median =  {}'.format((round(points,2),round(points,2)),
round(kurt,2),round(skew,2),(round(mini,2),round(maxi,2),
round(ran,2)),round(mean,2), round(median,2)))```

## Functions for Bi-variate analysis:

The bi-variate analysis is very helpful in finding out correlation patterns and to test our hypothesis. This will help us infer and build different features to feed into our model.

Categorical-Categorical:

```         def BVA_categorical_plot(data, tar, cat):
'''take data and two categorical variables,
calculates the chi2 significance between the two variables
and prints the result with countplot & CrossTab
'''
#isolating the variables
data = data[[cat,tar]][:]
#forming a crosstab
table = pd.crosstab(data[tar],data[cat],)
f_obs = np.array([table.iloc[:].values,
table.iloc[:].values])
#performing chi2 test
from scipy.stats import chi2_contingency
chi, p, dof, expected = chi2_contingency(f_obs)
#checking whether results are significant
if p<0.05:
sig = True
else:
sig = False
#plotting grouped plot
sns.countplot(x=cat, hue=tar, data=data)
plt.title("p-value = {}n difference significant? = {}n".format(round(p,8),sig))
#plotting percent stacked bar plot
#sns.catplot(ax, kind='stacked')
ax1 = data.groupby(cat)[tar].value_counts(normalize=True).unstack()
ax1.plot(kind='bar', stacked='True',title=str(ax1))
int_level = data[cat].value_counts()```

Categorical-Continuous:

Here, I have used two functions, one to calculate z-value and the others to plot the relation between our features.

```    def TwoSampleZ(X1, X2, sigma1, sigma2, N1, N2):
'''
function takes mean, standard dev., and no. of observations and returns: p-value calculated  for 2-sampled Z-Test
'''
from numpy import sqrt, abs, round
from scipy.stats import norm
ovr_sigma = sqrt(sigma1**2/N1 + sigma2**2/N2)
z = (X1 - X2)/ovr_sigma
pval = 2*(1 - norm.cdf(abs(z)))
return pval
--------------------------------------------------------------------------------------------------------------------------
def Bivariate_cont_cat(data, cont, cat, category):
#creating 2 samples
x1 = data[cont][data[cat]==category][:] # all categorical features
x2 = data[cont][~(data[cat]==category)][:] # all continuous features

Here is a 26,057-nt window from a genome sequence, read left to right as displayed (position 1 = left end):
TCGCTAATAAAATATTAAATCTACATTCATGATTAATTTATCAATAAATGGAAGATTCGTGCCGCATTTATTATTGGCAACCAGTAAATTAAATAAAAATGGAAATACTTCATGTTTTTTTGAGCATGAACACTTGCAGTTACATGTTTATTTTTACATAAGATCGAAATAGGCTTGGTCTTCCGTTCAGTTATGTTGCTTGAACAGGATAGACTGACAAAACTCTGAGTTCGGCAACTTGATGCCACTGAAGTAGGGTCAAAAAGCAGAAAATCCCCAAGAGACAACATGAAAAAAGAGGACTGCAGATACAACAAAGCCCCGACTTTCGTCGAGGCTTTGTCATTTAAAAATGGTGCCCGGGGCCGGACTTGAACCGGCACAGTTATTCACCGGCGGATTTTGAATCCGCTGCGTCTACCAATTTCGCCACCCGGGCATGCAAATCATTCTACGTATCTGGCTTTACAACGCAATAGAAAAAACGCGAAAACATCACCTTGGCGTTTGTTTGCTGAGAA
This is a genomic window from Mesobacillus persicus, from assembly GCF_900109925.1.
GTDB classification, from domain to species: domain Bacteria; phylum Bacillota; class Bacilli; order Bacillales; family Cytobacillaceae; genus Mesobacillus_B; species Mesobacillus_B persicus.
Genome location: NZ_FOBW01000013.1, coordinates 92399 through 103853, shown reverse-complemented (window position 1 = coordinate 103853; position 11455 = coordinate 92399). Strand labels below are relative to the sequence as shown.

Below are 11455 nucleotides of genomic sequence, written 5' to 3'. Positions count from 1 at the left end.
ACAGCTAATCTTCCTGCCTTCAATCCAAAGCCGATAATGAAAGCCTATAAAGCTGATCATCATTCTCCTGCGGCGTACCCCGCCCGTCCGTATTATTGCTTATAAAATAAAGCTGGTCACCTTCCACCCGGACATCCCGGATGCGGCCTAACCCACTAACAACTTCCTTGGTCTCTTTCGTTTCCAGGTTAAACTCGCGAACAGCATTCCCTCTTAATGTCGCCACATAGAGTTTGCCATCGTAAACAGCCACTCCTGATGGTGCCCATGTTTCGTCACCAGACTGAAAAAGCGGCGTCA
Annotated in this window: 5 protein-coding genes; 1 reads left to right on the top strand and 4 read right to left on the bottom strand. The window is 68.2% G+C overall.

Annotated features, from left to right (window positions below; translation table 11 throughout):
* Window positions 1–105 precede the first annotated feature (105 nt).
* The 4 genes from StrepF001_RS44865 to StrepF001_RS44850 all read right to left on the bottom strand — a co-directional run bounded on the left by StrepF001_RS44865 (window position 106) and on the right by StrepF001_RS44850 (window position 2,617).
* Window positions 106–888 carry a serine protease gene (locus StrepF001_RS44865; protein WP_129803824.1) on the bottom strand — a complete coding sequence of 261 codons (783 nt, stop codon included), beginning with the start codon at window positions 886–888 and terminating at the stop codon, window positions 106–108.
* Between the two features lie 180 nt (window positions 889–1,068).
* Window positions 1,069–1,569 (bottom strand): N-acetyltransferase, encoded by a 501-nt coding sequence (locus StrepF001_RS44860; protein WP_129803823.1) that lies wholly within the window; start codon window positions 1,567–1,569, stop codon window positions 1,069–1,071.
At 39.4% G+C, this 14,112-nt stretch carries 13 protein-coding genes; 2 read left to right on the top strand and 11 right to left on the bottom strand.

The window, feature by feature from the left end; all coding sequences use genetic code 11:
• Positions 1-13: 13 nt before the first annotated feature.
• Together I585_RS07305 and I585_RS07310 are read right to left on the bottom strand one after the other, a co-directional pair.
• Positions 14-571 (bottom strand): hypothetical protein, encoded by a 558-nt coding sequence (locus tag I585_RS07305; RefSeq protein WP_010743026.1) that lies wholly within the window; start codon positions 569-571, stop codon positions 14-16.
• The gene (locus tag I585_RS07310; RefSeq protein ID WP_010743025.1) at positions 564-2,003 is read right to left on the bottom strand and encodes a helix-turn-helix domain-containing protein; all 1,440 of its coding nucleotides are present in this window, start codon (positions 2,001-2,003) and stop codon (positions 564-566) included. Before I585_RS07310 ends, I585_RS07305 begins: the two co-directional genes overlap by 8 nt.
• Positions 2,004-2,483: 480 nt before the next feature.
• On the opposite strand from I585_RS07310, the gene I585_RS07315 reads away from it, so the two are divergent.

#calculating descriptives
n1, n2 = x1.shape, x2.shape
m1, m2 = x1.mean(), x2.mean() # calculates mean
std1, std2 = x1.std(), x2.mean() # calculates standard deviation
#calculating p-values
z_p_val = TwoSampleZ(m1, m2, std1, std2, n1, n2)
#table
table = pd.pivot_table(data=data, values=cont, columns=cat, aggfunc = np.mean)
#plotting
plt.figure(figsize = (15,6), dpi=140)
#barplot
plt.subplot(1,2,1)
sns.barplot([str(category),'not {}'.format(category)], [m1, m2])
plt.ylabel('mean {}'.format(cont))
plt.xlabel(cat)
plt.title(' n z-test p-value = {}n {}'.format(z_p_val,table))
# boxplot
plt.subplot(1,2,2)
sns.boxplot(x=cat, y=cont, data=data)
plt.title('categorical boxplot')```

#### Continuous-Continuous:

```           #Defining a function to calculate correlation among columns:
def corr_2_cols(Col1, Col2):
res = pd.crosstab(df1[Col1],df1[Col2])
# res = df1.groupby([Col1, Col2]).size().unstack()
res['perc'] = (res[res.columns]/(res[res.columns] + res[res.columns]))
return res```

## Functions for Multi-variate analysis:

```       def Grouped_Box_Plot(data, cont, cat1, cat2):
#boxplot
sns.boxplot(x=cat1, y=cont, hue=cat2, data=data, orient='v')
plt.title('Boxplot')```

## Summary

All the above functions help us cut the time and reduce redundancy in our code.

There are times when you will be in need to change the type of plot or add more details in the same. You can alter any function as per your requirement. Do note “Always follow a structure to complete your EDA”. I have shared the steps above you should follow while working with the dataset.

-Rohit

### Related Articles